Max Yasgur at the Woodstock Festival in 1969 held on part of his dairy farm in Bethel, New York
December 15, 1919|
New York City, New York, U.S.
|Died||February 9, 1973
Marathon, Florida, U.S.
|Residence||Bethel, New York, U.S.|
|Alma mater||New York University|
|Known for||Leasing a field of his farm for the purpose of holding the Woodstock Festival|
Max B. Yasgur (December 15, 1919 – February 9, 1973) was an American farmer, best known as the owner of the dairy farm in Bethel, New York at which the Woodstock Music and Art Fair was held between August 15 and August 18, 1969.
Personal life and dairy farming
Yasgur was born in New York City to Russian Jewish immigrants Samuel and Bella Yasgur. He was raised on the family's farm and attended New York University, studying real estate law. By the late 1960s, he was the largest milk producer in Sullivan County, New York. His farm had 650 cows, mostly Guernseys.
At the time of the festival in 1969, Yasgur was married and had a son and daughter. His son, Sam Yasgur, was an assistant district attorney in Manhattan at the time of Woodstock.
After area villages Saugerties (located about 40 miles (64 km) from Yasgur's farm) and Wallkill declined to provide a venue for the festival, Yasgur leased one of his farm's fields for a fee that festival sponsors said was $10,000. Soon afterward he began to receive both threatening and supporting phone calls (which could not be placed without the assistance of an operator because the community of White Lake, New York, where the telephone exchange was located, still utilized manual switching). Some of the calls threatened to burn him out. However, the helpful calls outnumbered the threatening ones. Opposition to the festival began soon after the festival's relocation to Bethel was announced. Signs were erected around town, saying, "Stop Max's Hippie Music Festival. No 150,000 hippies here. Buy no milk."
Yasgur was 49 at the time of the festival and had a heart condition. He said at the time that he never expected the festival to be so large, but that "if the generation gap is to be closed, we older people have to do more than we have done."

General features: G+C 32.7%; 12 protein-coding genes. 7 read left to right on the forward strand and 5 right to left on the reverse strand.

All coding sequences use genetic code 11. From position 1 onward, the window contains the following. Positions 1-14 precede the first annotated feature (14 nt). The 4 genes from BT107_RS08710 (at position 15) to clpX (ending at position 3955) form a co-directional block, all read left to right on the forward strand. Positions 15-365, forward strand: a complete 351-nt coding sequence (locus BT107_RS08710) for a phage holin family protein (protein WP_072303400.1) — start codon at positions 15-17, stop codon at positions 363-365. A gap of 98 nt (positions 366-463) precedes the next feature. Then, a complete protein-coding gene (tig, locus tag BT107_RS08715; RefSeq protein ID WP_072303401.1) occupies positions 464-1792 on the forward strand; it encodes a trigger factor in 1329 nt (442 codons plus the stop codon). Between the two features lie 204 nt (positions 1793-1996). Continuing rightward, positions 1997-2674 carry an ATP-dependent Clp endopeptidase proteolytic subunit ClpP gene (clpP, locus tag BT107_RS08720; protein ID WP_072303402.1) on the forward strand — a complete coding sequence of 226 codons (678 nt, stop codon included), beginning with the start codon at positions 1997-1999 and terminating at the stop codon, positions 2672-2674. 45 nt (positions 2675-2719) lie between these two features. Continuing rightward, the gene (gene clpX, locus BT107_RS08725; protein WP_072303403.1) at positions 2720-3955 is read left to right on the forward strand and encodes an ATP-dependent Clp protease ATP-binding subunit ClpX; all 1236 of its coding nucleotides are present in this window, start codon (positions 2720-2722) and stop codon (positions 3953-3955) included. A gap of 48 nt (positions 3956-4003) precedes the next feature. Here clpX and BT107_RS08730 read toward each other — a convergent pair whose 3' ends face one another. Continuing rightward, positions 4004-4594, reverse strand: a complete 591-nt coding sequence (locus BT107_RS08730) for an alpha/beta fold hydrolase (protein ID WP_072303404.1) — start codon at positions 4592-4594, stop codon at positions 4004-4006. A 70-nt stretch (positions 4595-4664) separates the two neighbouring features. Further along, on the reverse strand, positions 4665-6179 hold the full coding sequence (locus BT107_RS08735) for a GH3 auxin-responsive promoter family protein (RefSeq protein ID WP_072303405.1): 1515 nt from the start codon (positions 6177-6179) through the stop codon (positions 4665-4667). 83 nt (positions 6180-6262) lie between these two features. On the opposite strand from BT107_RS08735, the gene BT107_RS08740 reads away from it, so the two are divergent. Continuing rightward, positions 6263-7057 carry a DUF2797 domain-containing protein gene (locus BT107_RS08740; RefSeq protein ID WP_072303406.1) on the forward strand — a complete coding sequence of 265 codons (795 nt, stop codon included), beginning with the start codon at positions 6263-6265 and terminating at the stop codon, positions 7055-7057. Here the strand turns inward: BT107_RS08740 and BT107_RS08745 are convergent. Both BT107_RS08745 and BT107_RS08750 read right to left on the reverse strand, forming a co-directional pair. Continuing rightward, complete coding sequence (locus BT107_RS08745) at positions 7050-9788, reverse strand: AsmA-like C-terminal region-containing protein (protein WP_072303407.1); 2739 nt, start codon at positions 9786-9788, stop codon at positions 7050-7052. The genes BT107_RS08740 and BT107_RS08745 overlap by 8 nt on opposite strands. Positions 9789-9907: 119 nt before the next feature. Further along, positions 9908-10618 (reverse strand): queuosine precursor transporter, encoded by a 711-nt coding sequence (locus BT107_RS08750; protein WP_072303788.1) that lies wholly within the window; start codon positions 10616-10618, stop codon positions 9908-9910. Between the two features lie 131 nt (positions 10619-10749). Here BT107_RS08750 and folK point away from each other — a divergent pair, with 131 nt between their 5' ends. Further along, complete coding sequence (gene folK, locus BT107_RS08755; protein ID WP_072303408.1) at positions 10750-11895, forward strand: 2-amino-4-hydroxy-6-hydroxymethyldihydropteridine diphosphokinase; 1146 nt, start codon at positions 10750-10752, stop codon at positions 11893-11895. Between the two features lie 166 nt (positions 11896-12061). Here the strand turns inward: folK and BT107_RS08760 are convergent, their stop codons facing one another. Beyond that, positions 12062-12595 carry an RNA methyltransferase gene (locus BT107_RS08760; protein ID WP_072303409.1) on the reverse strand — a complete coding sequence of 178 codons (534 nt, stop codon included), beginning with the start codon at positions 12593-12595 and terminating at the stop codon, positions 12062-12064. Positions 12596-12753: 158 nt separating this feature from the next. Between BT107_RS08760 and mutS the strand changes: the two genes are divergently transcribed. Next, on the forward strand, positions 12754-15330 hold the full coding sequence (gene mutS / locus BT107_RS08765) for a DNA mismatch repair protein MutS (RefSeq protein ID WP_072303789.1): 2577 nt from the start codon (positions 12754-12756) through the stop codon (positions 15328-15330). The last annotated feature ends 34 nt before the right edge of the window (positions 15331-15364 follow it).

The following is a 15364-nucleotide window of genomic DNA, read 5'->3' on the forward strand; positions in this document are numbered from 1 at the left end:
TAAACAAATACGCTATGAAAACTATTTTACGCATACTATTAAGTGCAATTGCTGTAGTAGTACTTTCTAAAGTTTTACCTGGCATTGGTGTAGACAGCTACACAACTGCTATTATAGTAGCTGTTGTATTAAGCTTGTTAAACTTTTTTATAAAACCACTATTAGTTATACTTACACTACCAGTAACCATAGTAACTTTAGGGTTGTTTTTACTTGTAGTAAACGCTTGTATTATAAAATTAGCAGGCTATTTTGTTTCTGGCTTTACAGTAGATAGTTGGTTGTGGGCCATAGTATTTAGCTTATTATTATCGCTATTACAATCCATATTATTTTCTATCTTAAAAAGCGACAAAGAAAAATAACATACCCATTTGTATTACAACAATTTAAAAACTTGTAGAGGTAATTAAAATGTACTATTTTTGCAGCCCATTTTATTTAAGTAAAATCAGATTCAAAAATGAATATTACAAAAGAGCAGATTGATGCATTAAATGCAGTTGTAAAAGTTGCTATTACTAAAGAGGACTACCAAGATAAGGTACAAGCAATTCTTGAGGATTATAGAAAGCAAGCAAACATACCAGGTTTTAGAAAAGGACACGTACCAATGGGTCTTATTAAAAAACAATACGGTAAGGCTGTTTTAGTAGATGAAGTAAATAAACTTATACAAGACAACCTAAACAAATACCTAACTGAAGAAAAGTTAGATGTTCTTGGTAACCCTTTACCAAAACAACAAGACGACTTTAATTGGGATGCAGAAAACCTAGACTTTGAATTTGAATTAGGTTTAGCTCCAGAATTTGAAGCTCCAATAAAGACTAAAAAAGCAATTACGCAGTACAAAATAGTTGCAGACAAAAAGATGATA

Yasgur quickly established a rapport with the concert-goers, providing food at cost or for free. When he heard that some local residents were reportedly selling water to people coming to the concert, he put up a big sign at his barn on New York State Route 17B reading "Free Water." The New York Times reported that Yasgur "slammed a work-hardened fist on the table and demanded of some friends, 'How can anyone ask money for water?'"  His son Sam recalled his father telling his children to "take every empty milk bottle from the plant, fill them with water and give them to the kids, and give away all the milk and milk products we had at the dairy." 
At the time of the concert, friends described Yasgur as an individualist, who was motivated as much by his principles as by the money. According to Sam Yasgur, his father agreed to rent the field to the festival organizers because it was a very wet year, which curtailed hay production. The income from the rental would offset the cost of purchasing thousands of bales of hay.
Yasgur also believed strongly in freedom of expression, and was angered by the hostility of some townspeople toward "anti-war hippies." Hosting the festival became for him a "cause."
On the third day of the festival, just before Joe Cocker's early afternoon set, Yasgur addressed the crowd.
Many of his neighbors turned against him after the festival, and he was no longer welcome at the town general store, but he never regretted his decision to allow the concert on his farm. On January 7, 1970, he was sued by his neighbors for property damage caused by the concert attendees. However, the damage to his own property was far more extensive and, over a year later, he received a $50,000 settlement to pay for the near-destruction of his dairy farm. He refused to rent out his farm for a 1970 revival of the festival, saying "As far as I know, I'm going back to running a dairy farm."